Oracle reported its fourth consecutive quarter of declining revenue on Tuesday, as rapid growth in its cloud business failed to offset the tepid demand for more traditional products.
Oracle said sales of its cloud services jumped 40 percent in the quarter ended Feb. 29, to $735 million, led by its platform-as-a-service and software-as-a-service offerings.
But those cloud services accounted for only 8 percent of its overall business, and when it came to the hardware and software that customers install in their own data centers, the picture was less rosy.
Sales of Oracle’s on-premises software, including its database and ERP products, fell 4 percent from last year to $6.3 billion, the company said. Hardware sales fell 13 percent to $1.1 billion.
The results were pulled down by the strong U.S. dollar, but even allowing for the currency impact, hardware sales declined and software revenue was flat.
The challenge Oracle faces is that businesses are shifting spending to the cloud and away from equipment they install in house. Oracle needs to make sure it captures a large chunk of that cloud spending, and doesn’t lose it to rivals like Amazon and Workday.
“Our customers are not going to leave us,” Chairman Larry Ellison said during Oracle’s earnings call. “On the contrary, they’re going to move a lot of what they have to the Oracle cloud.”
There are some positive signs. Oracle added 942 new SaaS customers last quarter, CEO Mark Hurd said, bringing the total to 11,000. He rattled off a long list of names to make his point, including Blue Shield of California and Japan Airlines.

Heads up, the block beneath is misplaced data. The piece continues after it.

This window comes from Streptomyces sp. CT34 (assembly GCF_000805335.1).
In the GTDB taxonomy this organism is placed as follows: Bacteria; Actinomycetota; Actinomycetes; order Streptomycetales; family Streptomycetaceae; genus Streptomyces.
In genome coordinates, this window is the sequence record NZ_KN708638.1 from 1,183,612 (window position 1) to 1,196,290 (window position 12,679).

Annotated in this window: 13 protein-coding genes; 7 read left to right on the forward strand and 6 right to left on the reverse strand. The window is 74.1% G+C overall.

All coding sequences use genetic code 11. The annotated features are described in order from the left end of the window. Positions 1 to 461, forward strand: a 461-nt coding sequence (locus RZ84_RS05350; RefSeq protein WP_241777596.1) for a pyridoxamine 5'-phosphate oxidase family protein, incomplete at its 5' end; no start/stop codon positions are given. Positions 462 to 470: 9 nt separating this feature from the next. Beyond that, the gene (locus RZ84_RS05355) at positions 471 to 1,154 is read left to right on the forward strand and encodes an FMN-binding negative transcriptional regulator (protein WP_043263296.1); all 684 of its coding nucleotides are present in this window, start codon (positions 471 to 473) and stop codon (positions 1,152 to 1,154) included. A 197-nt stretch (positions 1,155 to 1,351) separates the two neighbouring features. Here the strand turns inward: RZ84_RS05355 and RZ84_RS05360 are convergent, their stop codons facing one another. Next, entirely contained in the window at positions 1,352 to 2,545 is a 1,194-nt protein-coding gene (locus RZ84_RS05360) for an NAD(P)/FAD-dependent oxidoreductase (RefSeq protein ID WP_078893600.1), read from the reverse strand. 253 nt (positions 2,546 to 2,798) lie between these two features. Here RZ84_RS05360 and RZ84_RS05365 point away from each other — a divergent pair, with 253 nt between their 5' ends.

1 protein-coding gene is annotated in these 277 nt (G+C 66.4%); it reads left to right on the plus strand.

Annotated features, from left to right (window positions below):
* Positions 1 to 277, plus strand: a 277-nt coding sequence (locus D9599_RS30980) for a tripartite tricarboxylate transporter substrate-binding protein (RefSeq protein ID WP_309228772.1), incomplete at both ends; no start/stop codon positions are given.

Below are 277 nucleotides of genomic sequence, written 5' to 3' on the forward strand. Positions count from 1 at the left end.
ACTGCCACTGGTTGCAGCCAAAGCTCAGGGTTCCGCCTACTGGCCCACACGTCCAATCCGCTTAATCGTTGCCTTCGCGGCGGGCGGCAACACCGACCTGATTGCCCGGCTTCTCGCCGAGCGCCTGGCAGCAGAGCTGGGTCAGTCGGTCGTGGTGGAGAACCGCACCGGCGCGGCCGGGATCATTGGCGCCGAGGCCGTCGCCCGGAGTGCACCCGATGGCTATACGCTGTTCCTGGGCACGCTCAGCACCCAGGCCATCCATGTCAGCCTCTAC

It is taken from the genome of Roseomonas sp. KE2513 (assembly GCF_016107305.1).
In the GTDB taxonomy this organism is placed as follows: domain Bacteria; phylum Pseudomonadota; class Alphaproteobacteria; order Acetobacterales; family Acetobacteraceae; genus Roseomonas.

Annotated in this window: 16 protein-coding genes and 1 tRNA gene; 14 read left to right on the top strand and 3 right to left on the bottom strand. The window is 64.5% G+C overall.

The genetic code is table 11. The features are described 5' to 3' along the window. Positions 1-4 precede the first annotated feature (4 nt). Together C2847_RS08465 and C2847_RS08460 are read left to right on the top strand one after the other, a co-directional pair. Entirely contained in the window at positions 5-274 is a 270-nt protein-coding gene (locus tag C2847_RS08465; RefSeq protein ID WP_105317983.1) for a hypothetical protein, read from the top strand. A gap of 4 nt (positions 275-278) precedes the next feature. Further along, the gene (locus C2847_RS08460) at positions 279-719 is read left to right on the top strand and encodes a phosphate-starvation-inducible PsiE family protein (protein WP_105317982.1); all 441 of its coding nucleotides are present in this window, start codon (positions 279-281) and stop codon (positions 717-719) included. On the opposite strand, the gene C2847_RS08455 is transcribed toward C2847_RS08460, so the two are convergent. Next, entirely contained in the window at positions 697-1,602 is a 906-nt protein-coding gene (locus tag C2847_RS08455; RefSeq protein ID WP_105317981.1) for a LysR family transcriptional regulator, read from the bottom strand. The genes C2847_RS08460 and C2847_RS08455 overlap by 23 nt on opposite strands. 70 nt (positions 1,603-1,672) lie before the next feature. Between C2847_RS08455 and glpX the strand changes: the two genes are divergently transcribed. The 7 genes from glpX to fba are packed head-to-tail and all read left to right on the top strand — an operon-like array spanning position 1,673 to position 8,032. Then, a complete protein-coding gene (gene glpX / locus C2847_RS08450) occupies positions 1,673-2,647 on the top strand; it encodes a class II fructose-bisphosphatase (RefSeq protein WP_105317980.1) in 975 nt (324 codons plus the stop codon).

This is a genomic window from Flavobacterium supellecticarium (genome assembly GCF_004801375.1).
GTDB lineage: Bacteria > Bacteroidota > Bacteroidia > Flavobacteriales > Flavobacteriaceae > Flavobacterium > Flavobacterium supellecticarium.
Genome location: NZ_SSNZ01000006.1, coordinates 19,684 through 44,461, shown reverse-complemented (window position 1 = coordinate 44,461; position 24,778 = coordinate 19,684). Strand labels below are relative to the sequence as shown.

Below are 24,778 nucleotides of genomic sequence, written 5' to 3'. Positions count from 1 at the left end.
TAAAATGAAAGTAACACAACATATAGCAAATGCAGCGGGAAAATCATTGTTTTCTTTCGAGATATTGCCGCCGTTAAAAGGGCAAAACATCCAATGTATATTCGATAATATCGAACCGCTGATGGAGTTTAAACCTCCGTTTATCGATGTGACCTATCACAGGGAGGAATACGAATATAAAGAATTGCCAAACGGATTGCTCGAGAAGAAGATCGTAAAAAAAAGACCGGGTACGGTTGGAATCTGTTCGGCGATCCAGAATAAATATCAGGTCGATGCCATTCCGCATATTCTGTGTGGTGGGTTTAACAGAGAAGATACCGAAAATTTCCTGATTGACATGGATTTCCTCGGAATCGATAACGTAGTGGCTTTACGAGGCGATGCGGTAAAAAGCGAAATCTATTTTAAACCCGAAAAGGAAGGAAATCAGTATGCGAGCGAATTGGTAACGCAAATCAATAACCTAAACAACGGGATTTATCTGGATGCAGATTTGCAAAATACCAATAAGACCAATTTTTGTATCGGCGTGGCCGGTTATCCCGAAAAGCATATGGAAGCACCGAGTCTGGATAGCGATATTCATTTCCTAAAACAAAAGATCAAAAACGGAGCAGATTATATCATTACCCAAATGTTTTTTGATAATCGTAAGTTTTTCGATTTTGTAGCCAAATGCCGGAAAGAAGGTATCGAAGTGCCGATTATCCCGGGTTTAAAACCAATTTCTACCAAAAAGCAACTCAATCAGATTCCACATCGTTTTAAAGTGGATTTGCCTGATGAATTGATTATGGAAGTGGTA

Oracle has more than 10 times the number of ERP customers as Workday, Ellison bragged. And it plays in areas that Salesforce.com does not, like human resources management.
But the trends overall haven’t been good. Oracle’s net profit has been flat or down for eight straight quarters now, and even allowing for the strong dollar, its net profit fell 8 percent in the recent period.
Revenue overall last quarter was $9.0 billion, down 3 percent from the year before and slightly lower than analysts had expected, according to Thomson Reuters.
Excluding one-time charges, earnings per share was $0.64, which was slightly better than expected. That pushed Oracle’s stock 4 percent higher in after hours trading, to $40.34.
Oracle isn’t known as being the easiest vendor to work with, and Safra Catz, who shares the CEO title with Hurd, made a vague pledge Tuesday that changes are coming.
“We’re aiming to be the easiest company in the business to do business with, and you’re going to see some very good, positive changes that we think customers will love,” she said.
She didn’t elaborate, and an Oracle spokeswoman didn’t reply to a request for comment.